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. Last Updated: 07/27/2016

Media Ban On Alcohol, Cigarettes Softened

The government will not enforce a law passed by parliament banning all cigarette and alcohol advertising in Russia, but it may take selective action against some forms of advertisements, a government official said Tuesday.


A new health law, approved by President Boris Yeltsin July 22 but published only last week, includes a single sentence banning the advertising of alcohol and tobacco products in all mass media.


Oleg Nifantev, member of the parliamentary committee on health protection which drafted the law, said Tuesday that the ban applied not only to newspapers, magazines, radio and television, but also to the many billboards that line the streets in many Russian cities.


But the government will enforce the ban only selectively, according to Sergei Luknitsky, head of the department for defense of freedom of the press at the Press Ministry, which has been charged with preparing government regulations to enforce the ban.


"We will not take any draconian measures, because alcohol and cigarette advertising is a major source of income for many newspapers", Luknitsky said. "We will look for a compromise".


Although he said he is still drafting plans to enforce the ban, Luknitsky said he would probably do little more than ban television ads at certain times and make certain pages in the print media off limits for such ads. He said he did not think the ban applied to billboards.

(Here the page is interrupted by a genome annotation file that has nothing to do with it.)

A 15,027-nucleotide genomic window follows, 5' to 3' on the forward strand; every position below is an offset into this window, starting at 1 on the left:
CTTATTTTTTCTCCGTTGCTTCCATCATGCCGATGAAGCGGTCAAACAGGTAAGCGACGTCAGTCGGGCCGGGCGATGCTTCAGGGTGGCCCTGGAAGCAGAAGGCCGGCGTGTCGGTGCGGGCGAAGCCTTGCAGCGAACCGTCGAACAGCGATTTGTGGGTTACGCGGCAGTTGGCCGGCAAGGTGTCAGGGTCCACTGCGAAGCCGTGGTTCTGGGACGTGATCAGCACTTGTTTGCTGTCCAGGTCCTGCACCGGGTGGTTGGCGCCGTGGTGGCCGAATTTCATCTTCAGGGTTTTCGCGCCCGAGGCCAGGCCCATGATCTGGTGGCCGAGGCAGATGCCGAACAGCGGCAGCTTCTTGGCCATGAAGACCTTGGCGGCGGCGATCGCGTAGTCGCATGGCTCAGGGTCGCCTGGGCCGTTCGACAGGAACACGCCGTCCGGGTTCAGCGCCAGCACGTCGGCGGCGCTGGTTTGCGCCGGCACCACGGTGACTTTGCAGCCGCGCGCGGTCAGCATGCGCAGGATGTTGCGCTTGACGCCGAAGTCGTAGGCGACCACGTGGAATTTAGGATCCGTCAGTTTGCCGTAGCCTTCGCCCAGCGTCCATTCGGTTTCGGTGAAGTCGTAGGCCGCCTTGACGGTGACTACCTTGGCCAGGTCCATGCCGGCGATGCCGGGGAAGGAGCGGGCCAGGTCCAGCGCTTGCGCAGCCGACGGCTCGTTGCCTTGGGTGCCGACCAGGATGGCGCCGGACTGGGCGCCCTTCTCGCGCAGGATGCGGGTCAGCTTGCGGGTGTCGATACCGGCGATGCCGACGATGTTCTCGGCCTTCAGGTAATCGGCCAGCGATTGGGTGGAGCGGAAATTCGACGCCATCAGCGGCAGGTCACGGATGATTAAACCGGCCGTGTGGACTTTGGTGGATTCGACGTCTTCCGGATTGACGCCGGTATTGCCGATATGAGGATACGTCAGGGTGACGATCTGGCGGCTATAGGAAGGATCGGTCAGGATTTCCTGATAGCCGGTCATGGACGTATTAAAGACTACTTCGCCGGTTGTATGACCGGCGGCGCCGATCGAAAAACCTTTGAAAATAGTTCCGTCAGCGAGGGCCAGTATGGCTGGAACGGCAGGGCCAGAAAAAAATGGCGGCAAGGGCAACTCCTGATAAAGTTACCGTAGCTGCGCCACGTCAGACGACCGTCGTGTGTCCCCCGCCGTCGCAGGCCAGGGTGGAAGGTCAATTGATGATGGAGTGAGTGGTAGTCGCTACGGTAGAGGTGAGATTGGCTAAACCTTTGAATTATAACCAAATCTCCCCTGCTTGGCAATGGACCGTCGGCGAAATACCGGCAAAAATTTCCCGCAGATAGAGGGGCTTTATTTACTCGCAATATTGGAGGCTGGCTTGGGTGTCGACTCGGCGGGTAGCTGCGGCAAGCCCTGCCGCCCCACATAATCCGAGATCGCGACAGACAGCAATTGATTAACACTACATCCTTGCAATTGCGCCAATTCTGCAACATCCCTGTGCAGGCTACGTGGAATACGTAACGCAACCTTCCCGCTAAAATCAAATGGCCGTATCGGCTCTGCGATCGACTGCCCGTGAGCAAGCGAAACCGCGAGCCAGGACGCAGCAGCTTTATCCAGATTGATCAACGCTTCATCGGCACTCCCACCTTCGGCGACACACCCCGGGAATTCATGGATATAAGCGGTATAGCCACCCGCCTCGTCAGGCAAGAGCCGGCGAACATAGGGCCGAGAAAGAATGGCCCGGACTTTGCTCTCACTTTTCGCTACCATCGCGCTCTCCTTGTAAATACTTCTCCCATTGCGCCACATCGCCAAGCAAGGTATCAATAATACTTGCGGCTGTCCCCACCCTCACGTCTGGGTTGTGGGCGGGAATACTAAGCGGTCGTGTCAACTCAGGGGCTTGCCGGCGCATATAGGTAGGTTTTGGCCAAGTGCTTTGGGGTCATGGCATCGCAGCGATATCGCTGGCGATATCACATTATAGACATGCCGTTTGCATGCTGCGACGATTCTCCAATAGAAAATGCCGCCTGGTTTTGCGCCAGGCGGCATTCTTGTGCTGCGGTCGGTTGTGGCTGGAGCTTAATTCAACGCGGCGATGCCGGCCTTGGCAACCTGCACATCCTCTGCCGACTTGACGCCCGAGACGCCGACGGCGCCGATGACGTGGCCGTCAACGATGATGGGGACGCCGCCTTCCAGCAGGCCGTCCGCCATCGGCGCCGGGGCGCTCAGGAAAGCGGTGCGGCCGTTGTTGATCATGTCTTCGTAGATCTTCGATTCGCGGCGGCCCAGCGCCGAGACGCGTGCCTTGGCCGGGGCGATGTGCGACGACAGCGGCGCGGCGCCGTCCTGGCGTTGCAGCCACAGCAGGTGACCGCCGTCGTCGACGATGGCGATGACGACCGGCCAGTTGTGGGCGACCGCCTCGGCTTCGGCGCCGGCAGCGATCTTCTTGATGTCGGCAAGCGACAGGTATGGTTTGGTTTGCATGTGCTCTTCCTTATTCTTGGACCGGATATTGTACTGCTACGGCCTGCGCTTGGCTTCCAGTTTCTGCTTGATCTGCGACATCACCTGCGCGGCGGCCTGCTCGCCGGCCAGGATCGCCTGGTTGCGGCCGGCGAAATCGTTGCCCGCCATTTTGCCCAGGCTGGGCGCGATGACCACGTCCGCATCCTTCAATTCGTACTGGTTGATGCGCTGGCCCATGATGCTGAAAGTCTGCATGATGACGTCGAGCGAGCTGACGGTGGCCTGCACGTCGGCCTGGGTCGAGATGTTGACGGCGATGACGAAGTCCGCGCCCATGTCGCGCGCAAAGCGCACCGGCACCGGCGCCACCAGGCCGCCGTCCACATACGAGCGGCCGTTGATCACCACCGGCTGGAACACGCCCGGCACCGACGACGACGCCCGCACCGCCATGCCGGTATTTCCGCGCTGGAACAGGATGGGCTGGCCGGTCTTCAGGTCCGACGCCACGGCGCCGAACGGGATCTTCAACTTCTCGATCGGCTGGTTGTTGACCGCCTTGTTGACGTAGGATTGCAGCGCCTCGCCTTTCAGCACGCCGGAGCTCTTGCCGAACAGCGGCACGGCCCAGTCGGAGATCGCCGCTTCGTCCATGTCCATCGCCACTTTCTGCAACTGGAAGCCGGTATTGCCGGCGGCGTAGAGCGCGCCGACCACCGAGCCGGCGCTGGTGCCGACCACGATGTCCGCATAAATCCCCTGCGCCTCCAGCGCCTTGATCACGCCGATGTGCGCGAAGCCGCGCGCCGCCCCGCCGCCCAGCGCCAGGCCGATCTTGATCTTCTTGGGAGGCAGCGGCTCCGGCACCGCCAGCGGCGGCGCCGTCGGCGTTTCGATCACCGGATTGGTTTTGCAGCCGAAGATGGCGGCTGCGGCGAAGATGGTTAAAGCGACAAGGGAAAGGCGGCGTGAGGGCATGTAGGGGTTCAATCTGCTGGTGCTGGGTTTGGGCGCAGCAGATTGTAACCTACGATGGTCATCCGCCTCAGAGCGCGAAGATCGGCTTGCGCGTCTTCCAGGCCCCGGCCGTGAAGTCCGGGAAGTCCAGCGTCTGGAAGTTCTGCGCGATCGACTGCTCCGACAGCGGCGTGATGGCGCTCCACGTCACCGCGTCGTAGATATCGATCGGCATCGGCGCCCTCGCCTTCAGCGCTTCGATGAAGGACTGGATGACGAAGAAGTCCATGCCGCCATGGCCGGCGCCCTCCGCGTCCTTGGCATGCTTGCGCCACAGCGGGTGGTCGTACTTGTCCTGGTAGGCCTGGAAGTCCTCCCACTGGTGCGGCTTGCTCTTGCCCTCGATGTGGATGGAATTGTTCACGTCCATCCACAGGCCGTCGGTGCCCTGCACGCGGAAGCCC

Russian television runs commercials for cigarettes and alcohol, but only after 10 P. M. - a self-imposed restriction that Luknitsky said was quite close to what he had in mind.


In the United States, cigarette and alcohol ads are banned from television and radio, and require a health warning when published in the print media and on billboards. Many European countries enforce only limited restrictions.


Advertisers said they had only just heard of the law and could not comment, but the newly founded Association of Russian Advertisers announced it will lobby for changes in the law.


The Moscow City Council earlier adopted a similar ban, but a salesperson for a Western advertising firm, speaking on condition of anonymity, said the firm had ignored the city ban on the grounds that Mayor Yury Luzhkov had not approved it.


A spokesman for the City Council, however, said that city laws do not require a signature from the mayor to go into effect.


Moscow is still plastered with cigarette and alcohol billboards, and many Moscow publications run advertisements for alcohol and tobacco.